Wednesday, October 27, 2004

Andrew Coyne gets Religion

Political Zealotry No sooner do I post about British Columbia's Citizens Assembly on Electoral Reform than Andrew Coyne from the National Post runs a long column on the topic. Unlike me, he rasphodizes about it (no surprise). The process is, he says:
One of those rare, inspiring moments when democracy bursts out of the pens the political class have built around it [and] the people's voice is actually heard.
I don't mind Coyne -often he's interesting and thoughtful - but there are times when his pointy head screams for some rounding. This is such an occasion. The Warmup Let's start by exploding the concept of 'the people.' It does not exist. It is a fiction, created by the political class, i.e. by people like Coyne himself. It gives them something easy to write about. Arguing that countries with Proportional Representation have a better political track record than those using Westminster style government is hard. And that is why no one does it. It's much easier to get all gassy about 'the people,' which can be defined as anything, allowing you to say anything about it. The people won't be giving exclusive interviews the next morning, saying their words were taken out of context. There's a reason, you know, why pollsters don't print results saying that the people think X for a reason. It's because there are always people who don't think X, and they are people too. This is merely the warmup, however. Coyne could say any darn thing about 'the people' any darn time, so why is he so happy now? The Pitch This is what has Coyne and so many others very excited:
The result... would be a legislature in which the parties were represented more nearly in line with their support in the electorate at large. If a party has 40% of the vote, it should have something close to 40% of the seats, rather than the two thirds or more typical of the present system.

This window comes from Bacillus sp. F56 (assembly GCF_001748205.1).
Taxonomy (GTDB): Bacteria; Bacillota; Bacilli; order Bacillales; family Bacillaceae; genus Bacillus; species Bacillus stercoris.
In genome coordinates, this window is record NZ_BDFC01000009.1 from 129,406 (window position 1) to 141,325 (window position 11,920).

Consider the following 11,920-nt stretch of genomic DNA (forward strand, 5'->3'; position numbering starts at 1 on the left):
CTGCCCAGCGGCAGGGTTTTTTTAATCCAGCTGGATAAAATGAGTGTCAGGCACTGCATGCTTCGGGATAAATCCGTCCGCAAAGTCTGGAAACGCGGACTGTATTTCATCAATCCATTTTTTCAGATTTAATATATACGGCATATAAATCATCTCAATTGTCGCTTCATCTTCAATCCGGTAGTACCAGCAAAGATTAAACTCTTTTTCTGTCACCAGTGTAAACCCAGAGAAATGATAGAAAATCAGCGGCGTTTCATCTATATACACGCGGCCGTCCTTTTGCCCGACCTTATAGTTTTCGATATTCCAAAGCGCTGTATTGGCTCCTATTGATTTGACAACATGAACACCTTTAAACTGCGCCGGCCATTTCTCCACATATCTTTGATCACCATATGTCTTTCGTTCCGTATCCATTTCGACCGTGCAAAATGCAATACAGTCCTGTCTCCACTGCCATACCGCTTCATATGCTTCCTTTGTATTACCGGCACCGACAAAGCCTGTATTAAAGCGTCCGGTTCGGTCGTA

Ok, so at first glance this does not seem unreasonable, except that simply we have to ask, why this idea should be so important: 40% of the vote equals approx. 40% of the seats. What is so magical about that? Why does it appear to Coyne and others as some kind of holy grail, the attractiveness of which is so obvious that it does not even need to be explained? Why does an idea taken on nothing but faith have such appeal for an atheist like Coyne? I'll tell you what I think. Pointy heads like it. It has a kind of pointy headed symmetry. They think it means more "voices" will be "heard," that it will "listen" to the downtrodden, and that it might even make the lion lay down with the lamb. From where I stand, what people in weak social positions need is good stable government and as much opportunity and encouragement as possible. Coalitions are inherently unstable and they allow the smaller party more power than voters gave them, because the small party holds the make or break position. A frequent rotation of coalition governments would create legal and economic chaos, as laws are created and modified and broken willy nilly by different groups attempting to stay on top of the dogpile. So much for helping the downtrodden. I fail to see how encouraging minority governments and collations among political zealots will do anything at all for them. A Home Run The real reason the political class likes Proportional Representation is that it means they don't have to get their hands dirty through the process of compromise that takes place within a larger party, which then has to take responsibility for a compromised course. The political class can then cling to ideological purity and when something blows up, blame it on compromises that were made to keep the coalition alive. This mix of power and irresponsibility will only further ramp up their desire to be ideologically insular and withdrawn. Consider that if the United States did not have an Electoral College, we would witnessing Al Gore's response to 9/11. The college acts to mitigate against the fact that large numbers of voters live in urban areas and it would be unfair to allow them to control what happens in rural areas simply because there are more of them. Locality counts, as proximity to an issue makes you a better steward of it. Locality also means community and cohesion. PR would allow extreme views, views that no community accepts, to band together irrespective of location. It reminds me of how kiddie porn flows through the internet, come to think of it. If it is peace, order and good government you seek, the current 'first past the post' system has a very good track record delivering stable majorities and there is no reason to meddle with it. If, however, your political leaning is also you church, well, then anything at all that will keep you from mixing with the heathens will be sought out with great determination.

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